January 4, 2006 4:00 AM PST
Probe may delay change in digital-music prices
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executives had agreed to offer similar terms or wholesale prices to companies like Apple and Napster could trigger an antitrust lawsuit against the companies.
Just a warning?
Spitzer's investigation marks the second time in recent years that the big labels have been under a legal microscope specifically for their digital-music dealings. (They've also settled CD price-fixing charges with the Federal Trade Commission and state attorneys general, and two labels have settled with Spitzer's office over payola charges.)
In 2001, following the creation of two separate label-backed digital-music services, federal antitrust investigators launched an investigation into whether labels were working together against competing online services. That inquiry closed two years later with a statement from the Department of Justice saying investigators had found no evidence of pricing collusion.
Much has changed in the past four years, however. Record labels have seen their CD sales fall substantially, despite a slight uptick in 2004. Apple's iTunes has meanwhile sold hundreds of millions of songs, while capturing and retaining a more than 70 percent share of the market for digital-song sales.
Perhaps significantly, there have been few recent calls from online-music companies for this kind of antitrust inquiry, compared with a full-fledged lobbying effort in the early part of the decade. Many in the industry said Spitzer's action had come as a surprise, compared with the Justice Department's previous investigation.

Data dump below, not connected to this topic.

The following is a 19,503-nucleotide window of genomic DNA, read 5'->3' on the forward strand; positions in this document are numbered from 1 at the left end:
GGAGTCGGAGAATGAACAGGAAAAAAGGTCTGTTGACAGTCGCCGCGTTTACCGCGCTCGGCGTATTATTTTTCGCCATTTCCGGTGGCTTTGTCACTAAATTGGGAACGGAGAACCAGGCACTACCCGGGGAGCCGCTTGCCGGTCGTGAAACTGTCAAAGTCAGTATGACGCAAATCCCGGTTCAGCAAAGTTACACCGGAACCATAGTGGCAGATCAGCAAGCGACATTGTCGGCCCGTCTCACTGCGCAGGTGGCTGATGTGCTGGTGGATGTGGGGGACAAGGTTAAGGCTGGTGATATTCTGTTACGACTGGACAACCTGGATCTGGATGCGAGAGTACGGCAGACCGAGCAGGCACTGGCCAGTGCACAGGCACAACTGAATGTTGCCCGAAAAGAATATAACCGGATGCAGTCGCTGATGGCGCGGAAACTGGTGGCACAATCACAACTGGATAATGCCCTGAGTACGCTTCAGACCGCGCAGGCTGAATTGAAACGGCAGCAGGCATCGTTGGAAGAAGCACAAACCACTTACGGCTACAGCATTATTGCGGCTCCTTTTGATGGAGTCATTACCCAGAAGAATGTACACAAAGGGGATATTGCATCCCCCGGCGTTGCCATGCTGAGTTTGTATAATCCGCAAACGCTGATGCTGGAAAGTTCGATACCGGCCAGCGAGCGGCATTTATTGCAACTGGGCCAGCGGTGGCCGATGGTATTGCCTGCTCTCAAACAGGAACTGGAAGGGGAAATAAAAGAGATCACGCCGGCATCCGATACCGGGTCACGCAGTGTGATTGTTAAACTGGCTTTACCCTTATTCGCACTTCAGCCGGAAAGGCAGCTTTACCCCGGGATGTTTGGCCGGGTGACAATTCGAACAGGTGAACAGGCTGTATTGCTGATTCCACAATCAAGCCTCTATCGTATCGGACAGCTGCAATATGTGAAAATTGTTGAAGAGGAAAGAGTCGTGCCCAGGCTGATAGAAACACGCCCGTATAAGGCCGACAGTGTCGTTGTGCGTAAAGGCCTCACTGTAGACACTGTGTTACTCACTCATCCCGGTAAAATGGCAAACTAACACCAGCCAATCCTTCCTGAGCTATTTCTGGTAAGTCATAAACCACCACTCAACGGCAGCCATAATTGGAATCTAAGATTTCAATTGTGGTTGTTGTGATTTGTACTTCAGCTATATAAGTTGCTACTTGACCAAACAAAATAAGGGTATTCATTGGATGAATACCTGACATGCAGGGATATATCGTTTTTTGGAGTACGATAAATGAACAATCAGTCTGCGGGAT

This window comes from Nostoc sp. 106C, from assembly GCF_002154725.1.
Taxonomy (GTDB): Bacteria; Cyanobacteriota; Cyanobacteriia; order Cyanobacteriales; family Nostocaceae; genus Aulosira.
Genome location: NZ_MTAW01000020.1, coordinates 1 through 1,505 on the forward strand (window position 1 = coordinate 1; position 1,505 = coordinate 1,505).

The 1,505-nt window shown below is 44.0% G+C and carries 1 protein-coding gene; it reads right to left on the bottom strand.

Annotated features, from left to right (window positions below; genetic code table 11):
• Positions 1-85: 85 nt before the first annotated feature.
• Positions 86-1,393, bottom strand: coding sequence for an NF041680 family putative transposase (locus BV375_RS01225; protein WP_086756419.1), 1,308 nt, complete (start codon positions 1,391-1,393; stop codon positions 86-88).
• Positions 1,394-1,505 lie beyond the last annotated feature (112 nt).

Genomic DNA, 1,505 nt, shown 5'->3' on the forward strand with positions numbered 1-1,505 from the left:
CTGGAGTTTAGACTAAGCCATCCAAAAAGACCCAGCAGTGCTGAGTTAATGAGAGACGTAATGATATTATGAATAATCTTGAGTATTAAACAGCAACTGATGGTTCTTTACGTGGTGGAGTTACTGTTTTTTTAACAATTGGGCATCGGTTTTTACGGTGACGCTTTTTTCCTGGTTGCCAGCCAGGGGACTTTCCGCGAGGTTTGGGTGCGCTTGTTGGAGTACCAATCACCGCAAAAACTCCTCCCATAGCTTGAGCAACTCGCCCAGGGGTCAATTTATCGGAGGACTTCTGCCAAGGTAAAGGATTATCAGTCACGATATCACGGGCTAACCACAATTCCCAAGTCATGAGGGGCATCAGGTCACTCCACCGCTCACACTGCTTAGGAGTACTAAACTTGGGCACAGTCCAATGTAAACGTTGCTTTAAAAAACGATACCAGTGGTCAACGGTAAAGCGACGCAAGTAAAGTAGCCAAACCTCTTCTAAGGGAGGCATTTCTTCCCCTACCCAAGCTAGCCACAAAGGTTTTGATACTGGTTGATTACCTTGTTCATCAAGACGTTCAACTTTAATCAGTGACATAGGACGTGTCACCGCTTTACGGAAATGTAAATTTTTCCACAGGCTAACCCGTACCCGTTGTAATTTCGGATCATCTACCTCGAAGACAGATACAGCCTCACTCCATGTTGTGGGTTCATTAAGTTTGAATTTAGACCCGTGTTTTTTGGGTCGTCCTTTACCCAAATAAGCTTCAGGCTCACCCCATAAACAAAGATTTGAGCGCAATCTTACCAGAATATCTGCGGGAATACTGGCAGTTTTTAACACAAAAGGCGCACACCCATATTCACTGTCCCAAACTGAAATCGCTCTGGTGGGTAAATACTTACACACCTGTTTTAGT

Attorneys speculated that Spitzer could be issuing a warning to labels--several of which have made it clear they want wholesale pricing changes--that they can't pursue these changes together in any way.
"This may simply be a shot across the bow," said Michael Graham, an attorney with Marshall, Gerstein & Borun in Chicago. "Spitzer may be saying, 'Guys, we've caught you twice before, and we know you would never try it a third time, but we're going to make sure.'"
Even in the absence of illegal cooperation among the labels, the investigation could dampen the labels' enthusiasm for industrywide pricing changes in the near future, some legal experts said.
"We don't have any evidence that they were planning to collude," said attorney Christopher Norgaard, of Ropers Majeski Kohn & Bentley in Los Angeles. "But now they have to realize that what they do is going to be under the potential spotlight of Spitzer's office and anyone else who might be watching."
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